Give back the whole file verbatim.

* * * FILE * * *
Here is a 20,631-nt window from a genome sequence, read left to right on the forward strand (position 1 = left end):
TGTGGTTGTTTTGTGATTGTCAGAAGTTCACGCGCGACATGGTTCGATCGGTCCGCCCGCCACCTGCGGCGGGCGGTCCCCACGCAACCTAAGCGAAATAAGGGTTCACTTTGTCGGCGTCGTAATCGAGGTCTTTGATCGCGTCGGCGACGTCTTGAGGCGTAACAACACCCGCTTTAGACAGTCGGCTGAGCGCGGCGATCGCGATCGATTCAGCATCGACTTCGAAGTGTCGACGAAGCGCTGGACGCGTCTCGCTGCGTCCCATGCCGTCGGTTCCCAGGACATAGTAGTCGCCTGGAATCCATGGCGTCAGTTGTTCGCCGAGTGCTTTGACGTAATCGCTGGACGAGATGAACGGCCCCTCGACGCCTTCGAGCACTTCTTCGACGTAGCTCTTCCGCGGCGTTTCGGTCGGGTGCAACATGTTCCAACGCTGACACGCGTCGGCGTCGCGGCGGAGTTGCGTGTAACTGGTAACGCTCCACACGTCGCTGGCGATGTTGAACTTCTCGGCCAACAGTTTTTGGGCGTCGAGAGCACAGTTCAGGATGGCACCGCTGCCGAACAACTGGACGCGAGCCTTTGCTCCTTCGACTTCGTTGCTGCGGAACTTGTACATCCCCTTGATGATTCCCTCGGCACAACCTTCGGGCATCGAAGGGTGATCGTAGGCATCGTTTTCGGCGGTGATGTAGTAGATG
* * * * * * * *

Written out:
Here is a 20,631-nt window from a genome sequence, read left to right on the forward strand (position 1 = left end):
TGTGGTTGTTTTGTGATTGTCAGAAGTTCACGCGCGACATGGTTCGATCGGTCCGCCCGCCACCTGCGGCGGGCGGTCCCCACGCAACCTAAGCGAAATAAGGGTTCACTTTGTCGGCGTCGTAATCGAGGTCTTTGATCGCGTCGGCGACGTCTTGAGGCGTAACAACACCCGCTTTAGACAGTCGGCTGAGCGCGGCGATCGCGATCGATTCAGCATCGACTTCGAAGTGTCGACGAAGCGCTGGACGCGTCTCGCTGCGTCCCATGCCGTCGGTTCCCAGGACATAGTAGTCGCCTGGAATCCATGGCGTCAGTTGTTCGCCGAGTGCTTTGACGTAATCGCTGGACGAGATGAACGGCCCCTCGACGCCTTCGAGCACTTCTTCGACGTAGCTCTTCCGCGGCGTTTCGGTCGGGTGCAACATGTTCCAACGCTGACACGCGTCGGCGTCGCGGCGGAGTTGCGTGTAACTGGTAACGCTCCACACGTCGCTGGCGATGTTGAACTTCTCGGCCAACAGTTTTTGGGCGTCGAGAGCACAGTTCAGGATGGCACCGCTGCCGAACAACTGGACGCGAGCCTTTGCTCCTTCGACTTCGTTGCTGCGGAACTTGTACATCCCCTTGATGATTCCCTCGGCACAACCTTCGGGCATCGAAGGGTGATCGTAGGCATCGTTTTCGGCGGTGATGTAGTAGATG